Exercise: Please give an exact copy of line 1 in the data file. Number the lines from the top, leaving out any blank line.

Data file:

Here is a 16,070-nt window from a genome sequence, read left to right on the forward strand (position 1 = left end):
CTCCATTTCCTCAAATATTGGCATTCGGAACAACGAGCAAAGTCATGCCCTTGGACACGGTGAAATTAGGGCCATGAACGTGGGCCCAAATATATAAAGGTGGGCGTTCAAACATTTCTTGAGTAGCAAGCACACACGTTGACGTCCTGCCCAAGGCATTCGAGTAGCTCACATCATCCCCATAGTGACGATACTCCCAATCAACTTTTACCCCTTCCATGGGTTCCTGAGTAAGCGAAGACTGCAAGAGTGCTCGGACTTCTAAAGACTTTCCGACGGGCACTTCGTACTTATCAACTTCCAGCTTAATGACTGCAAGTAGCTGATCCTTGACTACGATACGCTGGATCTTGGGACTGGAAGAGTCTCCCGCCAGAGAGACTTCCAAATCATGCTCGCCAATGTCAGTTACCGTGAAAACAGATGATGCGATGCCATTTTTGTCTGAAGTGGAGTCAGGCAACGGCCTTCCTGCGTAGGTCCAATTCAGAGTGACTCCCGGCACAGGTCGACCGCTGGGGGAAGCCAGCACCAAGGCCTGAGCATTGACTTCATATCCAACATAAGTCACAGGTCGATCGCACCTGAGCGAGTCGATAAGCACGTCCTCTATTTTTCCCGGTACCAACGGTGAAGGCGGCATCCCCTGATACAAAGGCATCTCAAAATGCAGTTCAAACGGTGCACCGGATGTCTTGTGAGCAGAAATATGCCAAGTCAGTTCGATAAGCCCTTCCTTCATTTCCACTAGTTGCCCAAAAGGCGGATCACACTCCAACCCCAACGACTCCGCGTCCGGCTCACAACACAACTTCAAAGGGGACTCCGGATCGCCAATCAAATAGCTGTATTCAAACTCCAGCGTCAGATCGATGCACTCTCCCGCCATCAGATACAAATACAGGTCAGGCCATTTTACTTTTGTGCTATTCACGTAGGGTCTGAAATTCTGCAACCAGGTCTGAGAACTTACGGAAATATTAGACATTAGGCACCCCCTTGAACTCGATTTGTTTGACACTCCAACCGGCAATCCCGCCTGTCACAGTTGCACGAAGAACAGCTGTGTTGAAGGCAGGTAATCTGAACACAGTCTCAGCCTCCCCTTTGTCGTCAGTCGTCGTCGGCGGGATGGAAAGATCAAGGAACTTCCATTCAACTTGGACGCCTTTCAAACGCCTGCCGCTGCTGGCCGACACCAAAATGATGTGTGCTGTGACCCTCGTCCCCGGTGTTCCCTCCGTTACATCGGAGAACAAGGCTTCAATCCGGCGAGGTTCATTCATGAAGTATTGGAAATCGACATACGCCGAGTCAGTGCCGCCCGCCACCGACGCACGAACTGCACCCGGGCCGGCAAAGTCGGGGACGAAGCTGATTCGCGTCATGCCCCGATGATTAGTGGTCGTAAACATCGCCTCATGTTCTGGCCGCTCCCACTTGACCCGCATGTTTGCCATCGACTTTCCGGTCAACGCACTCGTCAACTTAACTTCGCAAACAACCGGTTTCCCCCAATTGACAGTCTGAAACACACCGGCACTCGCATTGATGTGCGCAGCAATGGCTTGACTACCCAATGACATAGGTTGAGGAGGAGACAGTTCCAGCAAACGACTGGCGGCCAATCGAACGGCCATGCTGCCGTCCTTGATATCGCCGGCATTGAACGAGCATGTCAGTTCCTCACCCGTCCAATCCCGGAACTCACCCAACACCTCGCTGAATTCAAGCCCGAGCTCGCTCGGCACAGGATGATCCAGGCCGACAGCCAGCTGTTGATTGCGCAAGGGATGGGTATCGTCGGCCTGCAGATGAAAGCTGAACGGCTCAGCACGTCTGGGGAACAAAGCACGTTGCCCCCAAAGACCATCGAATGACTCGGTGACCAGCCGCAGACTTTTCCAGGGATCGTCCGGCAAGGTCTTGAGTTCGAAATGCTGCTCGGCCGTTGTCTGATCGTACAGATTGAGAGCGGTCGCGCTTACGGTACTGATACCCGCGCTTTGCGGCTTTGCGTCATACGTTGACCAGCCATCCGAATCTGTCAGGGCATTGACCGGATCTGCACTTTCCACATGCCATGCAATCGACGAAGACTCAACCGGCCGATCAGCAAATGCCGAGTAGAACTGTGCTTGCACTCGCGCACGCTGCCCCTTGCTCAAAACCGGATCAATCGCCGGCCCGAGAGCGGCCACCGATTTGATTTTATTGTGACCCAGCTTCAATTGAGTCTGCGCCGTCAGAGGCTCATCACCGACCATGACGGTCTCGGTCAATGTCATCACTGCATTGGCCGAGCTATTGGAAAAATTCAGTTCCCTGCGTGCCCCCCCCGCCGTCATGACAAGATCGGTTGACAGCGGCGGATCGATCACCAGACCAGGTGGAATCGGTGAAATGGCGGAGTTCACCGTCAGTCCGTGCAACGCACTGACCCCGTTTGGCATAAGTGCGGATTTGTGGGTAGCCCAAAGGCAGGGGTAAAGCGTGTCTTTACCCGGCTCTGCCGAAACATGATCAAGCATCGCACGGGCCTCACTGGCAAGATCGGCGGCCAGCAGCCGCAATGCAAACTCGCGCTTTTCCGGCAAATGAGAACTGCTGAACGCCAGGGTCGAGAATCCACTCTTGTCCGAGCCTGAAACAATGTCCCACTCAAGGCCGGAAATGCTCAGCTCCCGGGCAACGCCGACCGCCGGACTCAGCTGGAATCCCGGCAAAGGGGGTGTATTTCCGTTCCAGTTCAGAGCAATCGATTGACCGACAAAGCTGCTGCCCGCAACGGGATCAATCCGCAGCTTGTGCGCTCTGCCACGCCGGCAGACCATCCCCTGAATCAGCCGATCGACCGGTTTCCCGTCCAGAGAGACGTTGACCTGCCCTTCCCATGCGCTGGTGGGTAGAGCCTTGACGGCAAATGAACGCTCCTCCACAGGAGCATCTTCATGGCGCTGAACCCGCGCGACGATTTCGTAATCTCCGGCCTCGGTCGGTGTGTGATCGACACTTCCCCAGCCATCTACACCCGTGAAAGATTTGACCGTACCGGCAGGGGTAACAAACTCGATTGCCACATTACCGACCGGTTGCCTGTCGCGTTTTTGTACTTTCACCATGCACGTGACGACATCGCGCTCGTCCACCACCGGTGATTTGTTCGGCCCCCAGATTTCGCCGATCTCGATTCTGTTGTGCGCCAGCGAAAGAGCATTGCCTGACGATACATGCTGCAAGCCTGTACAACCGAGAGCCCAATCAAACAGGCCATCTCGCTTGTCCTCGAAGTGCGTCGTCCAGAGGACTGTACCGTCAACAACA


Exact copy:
Here is a 16,070-nt window from a genome sequence, read left to right on the forward strand (position 1 = left end):